Integrated Diversion and Offender Management (IDOM)
Wolverhampton is one of six nationwide pilot IDOM areas. IDOM is a strategic approach that brings a number of public and charitable organisations together to prioritise intervention with offenders and potential offenders. The local team, led by Wolverhampton police, manages an identified group of individuals, using pooled resources to deter them from crime.
As part of the Wolverhampton IDOM strategy, partner agencies the Probation Service, Wolverhampton Homes, Addiction Services, Supporting Others Through Voluntary Action (SOVA) mental health and drugs workers will be co-located at Bilston Street police station in the city centre. They join the police team which consists of an inspector, a sergeant and five officers experienced in offender management.
A police spokesman said: “Co-locating the major partner agencies demonstrates joined-up working – it will streamline the need for meetings and will produce a more structured approach to offender management in Wolverhampton.”
The partnership approach is designed to reduce crime and re-offending, avoid duplication of services and improve public confidence in the criminal justice system.
Examples of positive interventions include:
A prolific and priority offender (PPO) – an established burglar and class A drug user – has been regularly visited by officers as part of the management programme. On his latest release from prison – in September 2009 – he said he was prepared to change his lifestyle and asked for help. Since then he has responded well to supervision from the probation service and police offender managers. As part of a resettlement plan he was referred to Turning Point, an organisation which offers employment support, and has undertaken voluntary work with the Service User Involvement Team (SUIT) in Wolverhampton. His offending has stopped and he has been removed from PPO status.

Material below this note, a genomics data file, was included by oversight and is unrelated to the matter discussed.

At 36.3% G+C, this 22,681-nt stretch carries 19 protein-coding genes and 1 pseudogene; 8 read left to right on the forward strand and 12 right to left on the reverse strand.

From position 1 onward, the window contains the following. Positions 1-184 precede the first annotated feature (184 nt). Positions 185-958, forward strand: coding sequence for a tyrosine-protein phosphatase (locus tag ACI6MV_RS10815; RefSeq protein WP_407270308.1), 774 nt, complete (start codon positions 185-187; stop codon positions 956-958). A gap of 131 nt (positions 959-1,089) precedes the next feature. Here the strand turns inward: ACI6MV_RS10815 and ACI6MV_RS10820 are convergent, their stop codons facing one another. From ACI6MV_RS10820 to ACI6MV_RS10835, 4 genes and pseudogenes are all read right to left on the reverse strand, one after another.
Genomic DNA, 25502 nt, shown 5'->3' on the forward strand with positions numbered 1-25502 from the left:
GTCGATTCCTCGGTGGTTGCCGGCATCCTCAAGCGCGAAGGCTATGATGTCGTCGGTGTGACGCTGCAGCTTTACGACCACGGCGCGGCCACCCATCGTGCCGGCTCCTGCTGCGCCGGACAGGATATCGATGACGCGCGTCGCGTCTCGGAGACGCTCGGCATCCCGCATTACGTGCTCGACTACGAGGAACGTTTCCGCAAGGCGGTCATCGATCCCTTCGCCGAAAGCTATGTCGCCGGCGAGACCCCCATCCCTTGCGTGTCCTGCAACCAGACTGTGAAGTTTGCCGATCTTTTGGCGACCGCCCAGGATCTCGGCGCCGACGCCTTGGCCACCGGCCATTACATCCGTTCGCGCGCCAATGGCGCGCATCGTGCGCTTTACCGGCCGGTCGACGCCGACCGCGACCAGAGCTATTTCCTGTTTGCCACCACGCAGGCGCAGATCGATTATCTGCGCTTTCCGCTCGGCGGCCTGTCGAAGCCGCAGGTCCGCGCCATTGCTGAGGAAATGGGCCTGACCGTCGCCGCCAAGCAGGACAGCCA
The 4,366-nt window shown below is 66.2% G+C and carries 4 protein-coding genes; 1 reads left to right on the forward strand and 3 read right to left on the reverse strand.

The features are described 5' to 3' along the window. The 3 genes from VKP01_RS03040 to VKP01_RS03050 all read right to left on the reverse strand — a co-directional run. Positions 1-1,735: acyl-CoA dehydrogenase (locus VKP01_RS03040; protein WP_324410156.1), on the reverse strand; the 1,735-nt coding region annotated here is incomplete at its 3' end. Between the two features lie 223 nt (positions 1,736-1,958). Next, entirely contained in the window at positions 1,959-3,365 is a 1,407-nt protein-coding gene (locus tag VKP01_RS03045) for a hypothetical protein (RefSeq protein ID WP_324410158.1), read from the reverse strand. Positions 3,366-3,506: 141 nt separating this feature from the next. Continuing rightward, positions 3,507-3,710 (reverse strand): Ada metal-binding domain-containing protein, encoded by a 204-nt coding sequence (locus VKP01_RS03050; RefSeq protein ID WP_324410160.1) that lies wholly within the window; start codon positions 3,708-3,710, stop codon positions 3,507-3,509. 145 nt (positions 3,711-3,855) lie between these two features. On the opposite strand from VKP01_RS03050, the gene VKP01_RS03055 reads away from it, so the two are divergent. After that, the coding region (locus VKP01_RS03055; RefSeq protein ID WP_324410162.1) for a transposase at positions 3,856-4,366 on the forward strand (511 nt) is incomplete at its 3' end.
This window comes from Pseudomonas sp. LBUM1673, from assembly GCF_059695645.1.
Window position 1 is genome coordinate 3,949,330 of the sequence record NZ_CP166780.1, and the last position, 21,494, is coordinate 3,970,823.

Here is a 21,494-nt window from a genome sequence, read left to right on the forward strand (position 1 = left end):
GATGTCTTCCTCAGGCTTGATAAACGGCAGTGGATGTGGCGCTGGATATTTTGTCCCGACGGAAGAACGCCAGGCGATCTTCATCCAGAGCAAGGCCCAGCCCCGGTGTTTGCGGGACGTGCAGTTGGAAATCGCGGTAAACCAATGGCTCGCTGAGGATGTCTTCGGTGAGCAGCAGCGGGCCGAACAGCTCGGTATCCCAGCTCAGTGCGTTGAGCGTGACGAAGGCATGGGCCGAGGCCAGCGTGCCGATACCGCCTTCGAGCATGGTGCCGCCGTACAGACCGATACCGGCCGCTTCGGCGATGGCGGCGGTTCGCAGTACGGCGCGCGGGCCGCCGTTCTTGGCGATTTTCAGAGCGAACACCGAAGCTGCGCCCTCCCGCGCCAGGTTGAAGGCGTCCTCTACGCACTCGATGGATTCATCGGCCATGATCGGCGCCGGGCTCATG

Partnership working has been the key to another PPO ceasing to offend. The class A drug addict with convictions for burglary, robbery and theft has received consistent drug treatment support and counselling for mental health issues. This has resulted in him building strong relationships with key workers who have played vital roles in addressing his personal issues. Since his most recent release from prison in July 2009, he has made good progress and had his PPO status removed.
A 15-year-old girl came to IDOM attention after she was found in possession of a knife in school. In partnership with the Youth Offending Team, the teenager was counselled about the potential consequences of carrying a knife and the agencies have assisted with school liaison. Since then, she has not re-offended.
Another PPO had formed part of an organised crime team that travelled across the country, committing burglaries at commercial premises. He has served a number of prison sentences but on his most recent release indicated it was time to change. He has been closely monitored and taken an enthusiastic approach towards working with police offender managers and the probation service. He has recently successfully completed a machine operating course and is working with Turning Point. His PPO status has now been removed.
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